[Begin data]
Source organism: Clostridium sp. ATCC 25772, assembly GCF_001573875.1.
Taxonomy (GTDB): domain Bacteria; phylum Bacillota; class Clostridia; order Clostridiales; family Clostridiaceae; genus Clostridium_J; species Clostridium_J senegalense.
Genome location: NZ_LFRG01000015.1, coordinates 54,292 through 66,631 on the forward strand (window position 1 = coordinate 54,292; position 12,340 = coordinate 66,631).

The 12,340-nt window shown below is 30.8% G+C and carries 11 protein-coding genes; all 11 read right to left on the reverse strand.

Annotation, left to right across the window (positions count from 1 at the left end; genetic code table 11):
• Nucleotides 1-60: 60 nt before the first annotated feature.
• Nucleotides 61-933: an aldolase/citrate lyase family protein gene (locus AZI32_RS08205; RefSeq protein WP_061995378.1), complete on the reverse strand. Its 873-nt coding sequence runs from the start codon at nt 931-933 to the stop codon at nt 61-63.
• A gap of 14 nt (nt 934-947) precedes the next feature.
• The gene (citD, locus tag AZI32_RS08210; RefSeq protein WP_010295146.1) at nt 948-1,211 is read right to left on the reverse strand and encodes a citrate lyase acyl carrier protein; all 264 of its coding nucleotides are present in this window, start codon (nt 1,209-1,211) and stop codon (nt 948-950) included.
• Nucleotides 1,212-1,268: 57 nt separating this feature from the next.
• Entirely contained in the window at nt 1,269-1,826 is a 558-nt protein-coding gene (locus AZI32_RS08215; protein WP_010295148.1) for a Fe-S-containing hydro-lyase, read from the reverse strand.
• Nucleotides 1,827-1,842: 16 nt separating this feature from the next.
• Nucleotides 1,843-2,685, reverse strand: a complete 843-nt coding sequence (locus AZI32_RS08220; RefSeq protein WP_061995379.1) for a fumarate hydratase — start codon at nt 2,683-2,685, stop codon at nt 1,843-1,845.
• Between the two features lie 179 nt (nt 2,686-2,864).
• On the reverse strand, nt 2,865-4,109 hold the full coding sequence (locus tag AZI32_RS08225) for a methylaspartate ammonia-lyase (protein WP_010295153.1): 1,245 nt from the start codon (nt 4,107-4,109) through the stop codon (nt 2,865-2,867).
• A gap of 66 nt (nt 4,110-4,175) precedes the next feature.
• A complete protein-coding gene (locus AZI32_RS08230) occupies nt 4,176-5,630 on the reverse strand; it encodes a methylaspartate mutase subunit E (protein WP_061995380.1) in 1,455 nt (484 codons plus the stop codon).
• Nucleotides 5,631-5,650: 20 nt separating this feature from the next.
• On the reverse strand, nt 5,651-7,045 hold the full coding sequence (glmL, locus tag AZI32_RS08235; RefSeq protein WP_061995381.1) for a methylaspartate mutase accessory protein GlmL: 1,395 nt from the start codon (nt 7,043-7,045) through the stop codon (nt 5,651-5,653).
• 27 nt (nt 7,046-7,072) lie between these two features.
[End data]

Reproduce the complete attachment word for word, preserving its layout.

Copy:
Source organism: Clostridium sp. ATCC 25772, assembly GCF_001573875.1.
Taxonomy (GTDB): domain Bacteria; phylum Bacillota; class Clostridia; order Clostridiales; family Clostridiaceae; genus Clostridium_J; species Clostridium_J senegalense.
Genome location: NZ_LFRG01000015.1, coordinates 54,292 through 66,631 on the forward strand (window position 1 = coordinate 54,292; position 12,340 = coordinate 66,631).

The 12,340-nt window shown below is 30.8% G+C and carries 11 protein-coding genes; all 11 read right to left on the reverse strand.

Annotation, left to right across the window (positions count from 1 at the left end; genetic code table 11):
• Nucleotides 1-60: 60 nt before the first annotated feature.
• Nucleotides 61-933: an aldolase/citrate lyase family protein gene (locus AZI32_RS08205; RefSeq protein WP_061995378.1), complete on the reverse strand. Its 873-nt coding sequence runs from the start codon at nt 931-933 to the stop codon at nt 61-63.
• A gap of 14 nt (nt 934-947) precedes the next feature.
• The gene (citD, locus tag AZI32_RS08210; RefSeq protein WP_010295146.1) at nt 948-1,211 is read right to left on the reverse strand and encodes a citrate lyase acyl carrier protein; all 264 of its coding nucleotides are present in this window, start codon (nt 1,209-1,211) and stop codon (nt 948-950) included.
• Nucleotides 1,212-1,268: 57 nt separating this feature from the next.
• Entirely contained in the window at nt 1,269-1,826 is a 558-nt protein-coding gene (locus AZI32_RS08215; protein WP_010295148.1) for a Fe-S-containing hydro-lyase, read from the reverse strand.
• Nucleotides 1,827-1,842: 16 nt separating this feature from the next.
• Nucleotides 1,843-2,685, reverse strand: a complete 843-nt coding sequence (locus AZI32_RS08220; RefSeq protein WP_061995379.1) for a fumarate hydratase — start codon at nt 2,683-2,685, stop codon at nt 1,843-1,845.
• Between the two features lie 179 nt (nt 2,686-2,864).
• On the reverse strand, nt 2,865-4,109 hold the full coding sequence (locus tag AZI32_RS08225) for a methylaspartate ammonia-lyase (protein WP_010295153.1): 1,245 nt from the start codon (nt 4,107-4,109) through the stop codon (nt 2,865-2,867).
• A gap of 66 nt (nt 4,110-4,175) precedes the next feature.
• A complete protein-coding gene (locus AZI32_RS08230) occupies nt 4,176-5,630 on the reverse strand; it encodes a methylaspartate mutase subunit E (protein WP_061995380.1) in 1,455 nt (484 codons plus the stop codon).
• Nucleotides 5,631-5,650: 20 nt separating this feature from the next.
• On the reverse strand, nt 5,651-7,045 hold the full coding sequence (glmL, locus tag AZI32_RS08235; RefSeq protein WP_061995381.1) for a methylaspartate mutase accessory protein GlmL: 1,395 nt from the start codon (nt 7,043-7,045) through the stop codon (nt 5,651-5,653).
• 27 nt (nt 7,046-7,072) lie between these two features.